Association between ambient temperature and mortality risk and burden: time series study in 272 main Chinese citiesBMJ 2018; 363 doi: https://doi.org/10.1136/bmj.k4306 (Published 31 October 2018) Cite this as: BMJ 2018;363:k4306
- Renjie Chen, associate professor1 2,
- Peng Yin, associate professor3,
- Lijun Wang, associate professor3,
- Cong Liu, PhD student1,
- Yue Niu, PhD student1,
- Weidong Wang, graduate student1,
- Yixuan Jiang, graduate student1,
- Yunning Liu, research assistant3,
- Jiangmei Liu, research assistant3,
- Jinlei Qi, research assistant3,
- Jinling You, research assistant3,
- Haidong Kan, professor1 2 4,
- Maigeng Zhou, professor3
- 1School of Public Health, Key Lab of Public Health Safety of the Ministry of Education and NHC Key Laboratory of Health Technology Assessment, Fudan University, Shanghai, China
- 2Shanghai Key Laboratory of Atmospheric Particle Pollution and Prevention (LAP3), Fudan University, Shanghai, China
- 3National Center for Chronic and Noncommunicable Disease Control and Prevention, Chinese Center for Disease Control and Prevention, 27 Nanwei Road, Xicheng District, Beijing 100050, China
- 4Key Laboratory of Reproduction Regulation of National Population and Family Planning Commission, Shanghai Institute of Planned Research, Institute of Reproduction and Development, Fudan University, Shanghai, China
- Correspondence to: M Zhou
- Accepted 20 September 2018
Objectives To examine the association between temperature and cause specific mortality, and to quantify the corresponding disease burden attributable to non-optimum ambient temperatures.
Design Time series analysis.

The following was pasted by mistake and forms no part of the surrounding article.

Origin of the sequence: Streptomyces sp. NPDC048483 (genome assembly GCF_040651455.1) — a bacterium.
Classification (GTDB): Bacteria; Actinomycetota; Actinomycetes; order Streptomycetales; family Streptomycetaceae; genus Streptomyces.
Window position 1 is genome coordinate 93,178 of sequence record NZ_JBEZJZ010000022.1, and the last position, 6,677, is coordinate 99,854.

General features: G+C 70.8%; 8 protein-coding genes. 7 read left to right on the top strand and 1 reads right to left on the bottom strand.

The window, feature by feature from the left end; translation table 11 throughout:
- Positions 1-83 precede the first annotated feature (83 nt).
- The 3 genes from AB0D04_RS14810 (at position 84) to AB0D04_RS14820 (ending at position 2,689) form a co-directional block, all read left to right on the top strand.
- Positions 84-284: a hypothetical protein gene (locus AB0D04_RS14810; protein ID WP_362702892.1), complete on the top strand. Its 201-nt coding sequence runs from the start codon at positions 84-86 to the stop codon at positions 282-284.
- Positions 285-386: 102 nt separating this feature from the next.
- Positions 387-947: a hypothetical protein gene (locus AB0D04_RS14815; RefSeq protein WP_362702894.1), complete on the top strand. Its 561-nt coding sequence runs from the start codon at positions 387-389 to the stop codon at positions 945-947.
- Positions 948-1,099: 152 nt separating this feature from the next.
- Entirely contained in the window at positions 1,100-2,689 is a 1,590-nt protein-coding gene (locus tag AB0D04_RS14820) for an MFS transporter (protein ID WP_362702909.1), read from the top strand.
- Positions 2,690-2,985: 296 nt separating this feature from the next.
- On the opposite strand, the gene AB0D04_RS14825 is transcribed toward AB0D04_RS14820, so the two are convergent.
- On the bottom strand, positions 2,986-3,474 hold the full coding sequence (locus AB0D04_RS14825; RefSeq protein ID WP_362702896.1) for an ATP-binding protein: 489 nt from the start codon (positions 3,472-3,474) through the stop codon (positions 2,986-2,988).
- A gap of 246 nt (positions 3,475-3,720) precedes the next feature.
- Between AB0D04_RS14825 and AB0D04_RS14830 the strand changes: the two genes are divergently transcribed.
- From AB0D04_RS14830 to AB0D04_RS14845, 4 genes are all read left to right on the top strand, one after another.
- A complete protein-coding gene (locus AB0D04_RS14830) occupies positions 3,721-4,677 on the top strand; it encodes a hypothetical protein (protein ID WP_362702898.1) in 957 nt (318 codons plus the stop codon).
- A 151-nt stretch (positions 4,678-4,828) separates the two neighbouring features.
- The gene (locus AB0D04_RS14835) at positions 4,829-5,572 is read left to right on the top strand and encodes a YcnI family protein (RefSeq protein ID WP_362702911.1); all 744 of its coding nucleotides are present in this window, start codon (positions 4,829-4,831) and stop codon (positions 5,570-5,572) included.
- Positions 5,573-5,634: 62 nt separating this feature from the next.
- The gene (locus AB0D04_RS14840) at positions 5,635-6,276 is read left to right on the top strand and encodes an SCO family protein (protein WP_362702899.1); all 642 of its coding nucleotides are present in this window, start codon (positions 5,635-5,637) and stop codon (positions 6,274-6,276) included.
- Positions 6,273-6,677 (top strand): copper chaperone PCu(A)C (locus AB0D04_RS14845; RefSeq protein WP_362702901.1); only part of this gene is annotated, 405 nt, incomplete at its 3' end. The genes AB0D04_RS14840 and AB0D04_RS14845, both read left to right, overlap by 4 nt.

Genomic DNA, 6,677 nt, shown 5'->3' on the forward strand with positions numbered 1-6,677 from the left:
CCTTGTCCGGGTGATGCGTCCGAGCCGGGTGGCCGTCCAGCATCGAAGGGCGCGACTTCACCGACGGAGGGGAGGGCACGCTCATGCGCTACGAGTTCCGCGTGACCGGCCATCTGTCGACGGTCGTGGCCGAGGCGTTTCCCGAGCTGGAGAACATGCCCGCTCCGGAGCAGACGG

Setting 272 main cities in China.
Population Non-accidental deaths in 272 cities covered by the Disease Surveillance Point System of China, from January 2013 to December 2015.
Main outcomes and measures Daily numbers of deaths from all non-accidental causes and main cardiorespiratory diseases. Potential effect modifiers included demographic, climatic, geographical, and socioeconomic characteristics. The analysis used distributed lag non-linear models to estimate city specific associations, and multivariate meta-regression analysis to obtain the effect estimates at national and regional levels.
Results 1 826 186 non-accidental deaths from total causes were recorded in the study period. Temperature and mortality consistently showed inversely J shaped associations. At the national average level, relative to the minimum mortality temperature (22.8°C, 79.1st centile), the mortality risk of extreme cold temperature (at −1.4°C, the 2.5th centile) lasted for more than 14 days, whereas the risk of extreme hot temperature (at 29.0°C, the 97.5th centile) appeared immediately and lasted for two to three days. 14.33% of non-accidental total mortality was attributable to non-optimum temperatures, of which moderate cold (ranging from −1.4 to 22.8°C), moderate heat (22.8 to 29.0°C), extreme cold (−6.4 to −1.4°C), and extreme heat (29.0 to 31.6°C) temperatures corresponded to attributable fractions of 10.49%, 2.08%, 1.14%, and 0.63%, respectively. The attributable fractions were 17.48% for overall cardiovascular disease, 18.76% for coronary heart disease, 16.11% for overall stroke, 14.09% for ischaemic stroke, 18.10% for haemorrhagic stroke, 10.57% for overall respiratory disease, and 12.57% for chronic obstructive pulmonary diseases. The mortality risk and burden were more prominent in the temperate monsoon and subtropical monsoon climatic zones, in specific subgroups (female sex, age ≥75 years, and ≤9 years spent in education), and in cities characterised by higher urbanisations rates and shorter durations of central heating.